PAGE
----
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Updated: Jun 5

Hardware Fixtures for Doors and Windows Fittings

There are a wide number of carpentry fittings available for repairing windows, doors, cupboards and much more. The use of such fittings is restricted in number as required in our work as they are costly and often become unusable unless they are regularly worked.

Here, some of the fixtures that are widely explained below are:


Door and Window

Hinges Also available in steel (plain and oxidized), brass and aluminium. It is better to use steel for heavy doors compared to aluminium, as they contain plastic washers that appear to wear off early under heavy loads.


Butt hinges


They are routinely used for doors and windows.










Pin hinges

They are alike to butt hinges, but the central pin can be removed so that the two can be individually fixed one to the frame and the other to the shutter.

Parliament hinges

These hinges are very useful in the preparation of passage doors. They allow doors and windows to be held open, with the aid of a shutter that rests parallel to the wall.


Piano hinges


These hinges are generally used for shutters of cupboards, wardrobes, etc.










Spring hinges

Single acting and double acting forms are available in mild steel, (plain and oxidized) aluminium and brass, which are used for automatic shutter closure.




Door and Window Bolts

Door and Window Bolts are common door and window fixtures and are available in aluminium, brass or mild steel. Tower Bolts are widely used on doors and windows and are available in titanium, steel and brass .Sliding door bolts are used for doors where locks are used. Flush bolts are used for cupboards and sliding windows for bolting a shutter flush with an exterior.


Hasp and Staple

The part with the hinged extension is the hasp, and the fixed part with the hook is the base. These may be of two kinds, the safety type is made of mild steel, cast brass or aluminium, and the form of wire is typically made of steel.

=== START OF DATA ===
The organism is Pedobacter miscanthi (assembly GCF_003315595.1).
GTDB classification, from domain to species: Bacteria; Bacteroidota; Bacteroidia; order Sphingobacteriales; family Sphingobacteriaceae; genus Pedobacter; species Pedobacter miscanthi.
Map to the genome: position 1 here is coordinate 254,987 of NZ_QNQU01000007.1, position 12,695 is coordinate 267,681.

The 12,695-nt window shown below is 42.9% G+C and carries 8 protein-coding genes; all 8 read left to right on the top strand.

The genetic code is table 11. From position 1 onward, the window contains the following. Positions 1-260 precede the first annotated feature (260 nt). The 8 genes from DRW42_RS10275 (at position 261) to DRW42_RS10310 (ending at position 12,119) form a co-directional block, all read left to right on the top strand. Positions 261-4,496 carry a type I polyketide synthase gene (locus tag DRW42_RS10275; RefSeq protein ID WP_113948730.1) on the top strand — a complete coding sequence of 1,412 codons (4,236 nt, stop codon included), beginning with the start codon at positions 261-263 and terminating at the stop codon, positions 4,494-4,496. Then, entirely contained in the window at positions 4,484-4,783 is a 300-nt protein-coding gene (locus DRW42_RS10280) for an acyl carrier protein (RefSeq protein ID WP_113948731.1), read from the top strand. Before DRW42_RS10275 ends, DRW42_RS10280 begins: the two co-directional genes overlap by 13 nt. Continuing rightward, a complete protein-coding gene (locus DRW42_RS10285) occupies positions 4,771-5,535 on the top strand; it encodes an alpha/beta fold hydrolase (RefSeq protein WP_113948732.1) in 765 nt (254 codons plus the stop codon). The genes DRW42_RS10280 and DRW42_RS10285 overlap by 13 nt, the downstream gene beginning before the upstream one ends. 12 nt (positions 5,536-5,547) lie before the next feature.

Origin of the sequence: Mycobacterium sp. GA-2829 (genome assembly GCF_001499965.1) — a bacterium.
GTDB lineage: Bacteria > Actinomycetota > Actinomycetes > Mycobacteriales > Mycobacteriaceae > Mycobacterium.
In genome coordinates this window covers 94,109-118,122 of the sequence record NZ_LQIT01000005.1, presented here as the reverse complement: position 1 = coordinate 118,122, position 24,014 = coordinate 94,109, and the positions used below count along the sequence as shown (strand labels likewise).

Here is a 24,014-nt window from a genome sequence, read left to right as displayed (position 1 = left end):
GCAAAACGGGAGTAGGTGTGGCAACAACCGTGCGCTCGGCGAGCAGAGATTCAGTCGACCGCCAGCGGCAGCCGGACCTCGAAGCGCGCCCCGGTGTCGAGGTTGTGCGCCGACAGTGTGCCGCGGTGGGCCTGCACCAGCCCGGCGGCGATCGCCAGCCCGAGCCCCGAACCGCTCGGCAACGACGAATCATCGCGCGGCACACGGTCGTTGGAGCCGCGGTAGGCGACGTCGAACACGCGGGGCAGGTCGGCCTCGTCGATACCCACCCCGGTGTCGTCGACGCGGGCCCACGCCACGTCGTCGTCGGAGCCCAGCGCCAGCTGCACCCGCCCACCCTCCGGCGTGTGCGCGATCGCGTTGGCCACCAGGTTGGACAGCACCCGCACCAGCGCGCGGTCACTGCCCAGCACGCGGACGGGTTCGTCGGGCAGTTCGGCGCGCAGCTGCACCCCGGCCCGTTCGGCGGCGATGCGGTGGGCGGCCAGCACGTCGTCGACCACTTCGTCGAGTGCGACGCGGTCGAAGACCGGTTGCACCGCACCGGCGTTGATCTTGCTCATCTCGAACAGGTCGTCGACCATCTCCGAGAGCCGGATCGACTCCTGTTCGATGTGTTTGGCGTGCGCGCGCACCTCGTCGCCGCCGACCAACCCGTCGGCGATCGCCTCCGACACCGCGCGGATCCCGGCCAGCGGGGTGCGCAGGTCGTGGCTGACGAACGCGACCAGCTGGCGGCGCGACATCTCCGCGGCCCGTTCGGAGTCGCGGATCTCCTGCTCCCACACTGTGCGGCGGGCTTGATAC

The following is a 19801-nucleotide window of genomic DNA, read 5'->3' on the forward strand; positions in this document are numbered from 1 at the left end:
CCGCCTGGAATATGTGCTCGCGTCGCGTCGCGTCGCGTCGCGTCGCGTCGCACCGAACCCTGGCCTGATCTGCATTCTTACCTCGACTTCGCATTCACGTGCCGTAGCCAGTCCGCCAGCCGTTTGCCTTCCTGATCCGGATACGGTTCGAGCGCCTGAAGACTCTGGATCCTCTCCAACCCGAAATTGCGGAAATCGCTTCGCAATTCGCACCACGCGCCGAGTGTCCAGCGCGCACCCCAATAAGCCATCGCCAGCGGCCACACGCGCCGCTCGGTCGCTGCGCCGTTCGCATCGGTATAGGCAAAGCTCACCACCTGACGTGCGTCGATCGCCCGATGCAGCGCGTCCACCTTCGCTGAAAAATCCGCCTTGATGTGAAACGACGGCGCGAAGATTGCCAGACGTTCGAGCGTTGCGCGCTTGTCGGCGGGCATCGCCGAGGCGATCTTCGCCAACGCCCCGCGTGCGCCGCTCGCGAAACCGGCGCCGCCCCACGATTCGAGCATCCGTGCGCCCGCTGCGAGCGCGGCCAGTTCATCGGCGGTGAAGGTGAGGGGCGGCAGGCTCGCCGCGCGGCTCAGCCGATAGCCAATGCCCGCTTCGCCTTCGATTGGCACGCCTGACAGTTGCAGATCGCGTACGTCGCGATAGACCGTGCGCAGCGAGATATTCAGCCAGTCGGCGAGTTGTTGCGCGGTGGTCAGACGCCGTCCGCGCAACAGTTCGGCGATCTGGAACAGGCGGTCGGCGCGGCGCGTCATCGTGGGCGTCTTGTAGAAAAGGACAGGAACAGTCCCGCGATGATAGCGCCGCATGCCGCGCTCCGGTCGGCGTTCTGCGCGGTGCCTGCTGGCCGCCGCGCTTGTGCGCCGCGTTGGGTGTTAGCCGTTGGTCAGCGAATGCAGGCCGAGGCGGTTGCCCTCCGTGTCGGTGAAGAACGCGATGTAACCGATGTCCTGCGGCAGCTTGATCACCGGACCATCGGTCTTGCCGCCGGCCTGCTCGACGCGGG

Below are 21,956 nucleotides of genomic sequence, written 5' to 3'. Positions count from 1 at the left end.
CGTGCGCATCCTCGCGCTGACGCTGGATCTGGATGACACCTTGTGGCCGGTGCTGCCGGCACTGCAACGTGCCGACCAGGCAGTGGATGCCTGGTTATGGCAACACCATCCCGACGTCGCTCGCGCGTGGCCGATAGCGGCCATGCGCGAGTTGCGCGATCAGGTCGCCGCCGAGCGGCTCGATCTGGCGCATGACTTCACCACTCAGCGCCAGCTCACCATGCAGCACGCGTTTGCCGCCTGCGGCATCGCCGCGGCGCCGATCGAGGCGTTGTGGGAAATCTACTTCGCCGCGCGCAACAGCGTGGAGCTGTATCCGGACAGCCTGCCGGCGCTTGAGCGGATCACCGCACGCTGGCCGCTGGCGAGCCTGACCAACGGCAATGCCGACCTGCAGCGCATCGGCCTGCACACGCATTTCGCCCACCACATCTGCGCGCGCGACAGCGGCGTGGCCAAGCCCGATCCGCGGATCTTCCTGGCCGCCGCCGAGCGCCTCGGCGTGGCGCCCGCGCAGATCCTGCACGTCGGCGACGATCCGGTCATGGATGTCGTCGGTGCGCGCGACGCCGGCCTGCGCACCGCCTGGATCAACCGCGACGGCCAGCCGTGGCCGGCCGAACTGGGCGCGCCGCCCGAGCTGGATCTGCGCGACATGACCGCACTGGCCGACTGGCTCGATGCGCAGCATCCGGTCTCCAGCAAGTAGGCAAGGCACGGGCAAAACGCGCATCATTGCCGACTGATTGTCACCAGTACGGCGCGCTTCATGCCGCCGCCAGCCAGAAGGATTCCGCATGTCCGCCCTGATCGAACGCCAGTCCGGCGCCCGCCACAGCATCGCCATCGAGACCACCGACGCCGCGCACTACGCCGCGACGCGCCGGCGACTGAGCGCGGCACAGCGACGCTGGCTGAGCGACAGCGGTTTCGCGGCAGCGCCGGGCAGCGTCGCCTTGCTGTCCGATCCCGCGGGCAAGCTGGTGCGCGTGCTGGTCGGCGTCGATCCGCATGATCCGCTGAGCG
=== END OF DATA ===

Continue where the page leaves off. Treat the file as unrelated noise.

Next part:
Door handles


There are various types of handles made of mild steel, aluminium alloys and brass, which are typically attached to doors.








Door Locks


Mortice lock:

This is called by this name because the part of the lock is put in a mortice. They are available in two forms, vertical and horizontal, consisting of two bolts, a latch bolt and a lock bolt.





Mortice deadlock:


This lock only has a key-operated lock and requires another tool to hold it closed when it is unlocked.






Rim lock:


This lock is applied to the front of the door and is used when the door is too small to fit a mortice lock.







Night latches:

Acts as a key from the inside and lock from the outside for use on front doors. Latches are available in the form of rim and mortice.









Cupboard and wardrobe locks:


These are heavy and light duty locks, usually made of brass and are fitted to the side of the movable shutter.










Other Door and Windows fittings:

There are several other styles of door and window fittings which are described below:


Hooks and eyes:

These are usually used to keep them open for screens.

Window stays: It is used to keep the windows, fanlights, etc. open at the desired spot. These can be flexible for keeping the shutters in various positions.


Hook chain: These are used for ventilators.


Door stoppers of different types: Stoppers of the magnetic kind are used to hold the doors fully open.



Hydraulic door closer:


there are two styles, namely the type of bottle and the type of tubular, mounted on top of doors consisting of a hydraulically controlled cylinder.

They have a strike plate and a catch with a ball and spring and are usually used for cupboards.











Magnetic catches for wooden cupboards:


Instead they can be used to catch ball. Usually these are used for children's doors which we don't want to bolt.














PICTURE COURTESY : INTERNET